Monthly reports

Monthly reports are due seven days after the end of every month. This is for all months after the first initial report was filed[14].

Pre-Election report

The last monthly report before an election is replaced with a pre-election report that must be filed seven days before the election[14].

Final report

The final report covers all campaign finance activity from the end of the pre-election deadline. All final reports are due thirty days after the election by 4:00 PM, Eastern Time[15].

Campaign advertising restrictions

There are no campaign advertising restrictions in Rhode Island's campaign finance laws.

Terminating a committee

A ballot question advocate can terminate its status upon filing a final report. The final report serves as the termination report. The report must be received within 30 days after the election[16]. Any surplus contributions of $1,000 or more can be used to transfer to another ballot question advocate, donated to a non-profit organization that has a 501(c)3 designation, donated to the State of Rhode Island, or returned to the donors[17]. All outstanding contributions must be reported to the Board of Elections by June 30th of the following year along with distributions thirty days later[17].

External links

References

  1. Rhode Island Legislature "Rhode Island Statutes"(Referenced Statute, 17-25.2-8 Rhode Island Statutes)
  2. Rhode Island Legislature "Rhode Island Statutes"(Referenced Statute, 17-25-5(2), Rhode Island Statutes)
  3. Rhode Island Legislature "Rhode Island Statutes"(Referenced Statute, 17-25-5(4)-(ii), Rhode Island Statutes)
  4. Rhode Island Legislature "Rhode Island Statutes"(Referenced Statute, 17-25-5(7), Rhode Island Statutes)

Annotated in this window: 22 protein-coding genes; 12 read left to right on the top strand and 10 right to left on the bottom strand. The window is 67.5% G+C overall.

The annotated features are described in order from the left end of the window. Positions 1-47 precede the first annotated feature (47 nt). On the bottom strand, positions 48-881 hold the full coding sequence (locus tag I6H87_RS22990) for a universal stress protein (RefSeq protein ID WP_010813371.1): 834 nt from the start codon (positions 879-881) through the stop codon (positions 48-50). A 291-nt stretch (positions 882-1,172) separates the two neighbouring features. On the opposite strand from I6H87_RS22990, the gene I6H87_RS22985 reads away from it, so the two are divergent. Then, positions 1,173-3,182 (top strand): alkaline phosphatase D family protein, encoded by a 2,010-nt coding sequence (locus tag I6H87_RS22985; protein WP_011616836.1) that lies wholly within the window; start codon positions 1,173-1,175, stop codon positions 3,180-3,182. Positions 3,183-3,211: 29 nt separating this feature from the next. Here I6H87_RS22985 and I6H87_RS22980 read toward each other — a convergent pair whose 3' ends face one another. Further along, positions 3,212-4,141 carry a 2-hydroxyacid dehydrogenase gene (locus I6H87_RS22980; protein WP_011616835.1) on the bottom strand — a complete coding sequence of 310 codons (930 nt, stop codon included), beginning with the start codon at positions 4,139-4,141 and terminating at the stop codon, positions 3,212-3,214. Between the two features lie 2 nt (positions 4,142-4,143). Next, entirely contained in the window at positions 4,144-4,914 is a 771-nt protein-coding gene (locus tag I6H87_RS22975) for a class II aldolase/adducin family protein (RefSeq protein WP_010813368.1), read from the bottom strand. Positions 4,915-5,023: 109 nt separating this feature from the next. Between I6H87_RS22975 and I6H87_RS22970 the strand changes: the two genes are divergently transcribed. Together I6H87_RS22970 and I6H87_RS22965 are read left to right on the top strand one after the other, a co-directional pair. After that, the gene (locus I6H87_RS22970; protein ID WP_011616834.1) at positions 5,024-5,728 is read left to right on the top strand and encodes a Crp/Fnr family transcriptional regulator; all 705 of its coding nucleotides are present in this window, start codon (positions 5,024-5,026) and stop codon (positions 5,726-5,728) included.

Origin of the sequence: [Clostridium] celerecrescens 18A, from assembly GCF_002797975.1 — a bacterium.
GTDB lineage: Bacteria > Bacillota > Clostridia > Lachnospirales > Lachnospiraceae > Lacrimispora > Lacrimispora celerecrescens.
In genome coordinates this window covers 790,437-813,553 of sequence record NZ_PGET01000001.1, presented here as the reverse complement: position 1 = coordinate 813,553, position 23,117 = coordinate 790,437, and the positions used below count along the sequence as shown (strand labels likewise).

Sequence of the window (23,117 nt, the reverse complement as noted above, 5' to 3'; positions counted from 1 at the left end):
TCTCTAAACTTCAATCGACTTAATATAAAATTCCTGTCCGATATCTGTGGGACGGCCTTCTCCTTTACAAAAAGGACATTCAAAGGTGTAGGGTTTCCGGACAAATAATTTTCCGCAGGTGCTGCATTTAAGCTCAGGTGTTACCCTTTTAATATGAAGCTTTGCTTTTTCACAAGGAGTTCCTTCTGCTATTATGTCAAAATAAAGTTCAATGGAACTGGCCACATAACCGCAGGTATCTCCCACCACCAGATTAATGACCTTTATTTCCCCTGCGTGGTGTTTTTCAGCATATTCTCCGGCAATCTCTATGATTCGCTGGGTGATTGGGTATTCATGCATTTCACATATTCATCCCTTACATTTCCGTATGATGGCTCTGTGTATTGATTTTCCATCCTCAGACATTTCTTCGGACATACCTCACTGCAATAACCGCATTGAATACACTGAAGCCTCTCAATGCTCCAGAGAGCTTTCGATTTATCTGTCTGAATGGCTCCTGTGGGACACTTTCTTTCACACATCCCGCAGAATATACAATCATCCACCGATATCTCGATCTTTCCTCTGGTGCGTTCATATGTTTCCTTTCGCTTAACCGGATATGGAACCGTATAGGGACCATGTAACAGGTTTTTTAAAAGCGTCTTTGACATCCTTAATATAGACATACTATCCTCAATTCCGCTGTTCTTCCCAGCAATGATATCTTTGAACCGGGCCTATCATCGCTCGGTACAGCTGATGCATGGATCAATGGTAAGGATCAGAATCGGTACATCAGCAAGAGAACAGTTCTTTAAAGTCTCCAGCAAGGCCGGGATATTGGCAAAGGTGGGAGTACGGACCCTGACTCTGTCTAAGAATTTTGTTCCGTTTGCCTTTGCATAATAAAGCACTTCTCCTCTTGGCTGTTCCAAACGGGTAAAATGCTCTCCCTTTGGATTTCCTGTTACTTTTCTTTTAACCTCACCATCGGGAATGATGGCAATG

5. Rhode Island Legislature "Rhode Island Statutes"(Referenced Statute, 17-25.2-3(2), Rhode Island Statutes)
  6. Rhode Island Legislature "Rhode Island Statutes"(Referenced Statute, 17-25.2-3(3), Rhode Island Statutes)
  7. Rhode Island Legislature "Rhode Island Statutes"(Referenced Statute, 17-25-3(9), Rhode Island Statutes)
  8. Rhode Island Legislature "Rhode Island Statutes"(Referenced Statute 17-25.2-4, Rhode Island Statutes)
  9. Rhode Island Legislature "Rhode Island Statutes"(Referenced Statute 17-25.2-7, Rhode Island Statutes)
  10. Rhode Island Legislature "Rhode Island Statutes"(Referenced Statute 17-25.10.1(h), Rhode Island Statutes)
  11. Rhode Island Legislature "Rhode Island Statutes"(Referenced Statute 17-25.2-5, Rhode Island Statutes)
  12. Rhode Island Legislature "Rhode Island Statutes"(Referenced Statute 17-25.1-1.1, Rhode Island Statutes)
  13. Rhode Island Legislature "Rhode Island Statutes"(Referenced Statute 17-25.2-7, Rhode Island Statutes)
  14. 14.0 14.1 14.2 Rhode Island Legislature "Rhode Island Statutes"(Referenced Statute 17-25.2-5 (5)(B))
  15. Rhode Island Legislature "Rhode Island Statutes"(Referenced Statute 17-25.2-5 (5)(C))
  16. Rhode Island Legislature "Rhode Island Statutes"(Referenced Statute 17-25.2-5(5)(c))
  17. 17.0 17.1 Rhode Island Legislature "Rhode Island Statutes"(Referenced Statute 17-25.2-6)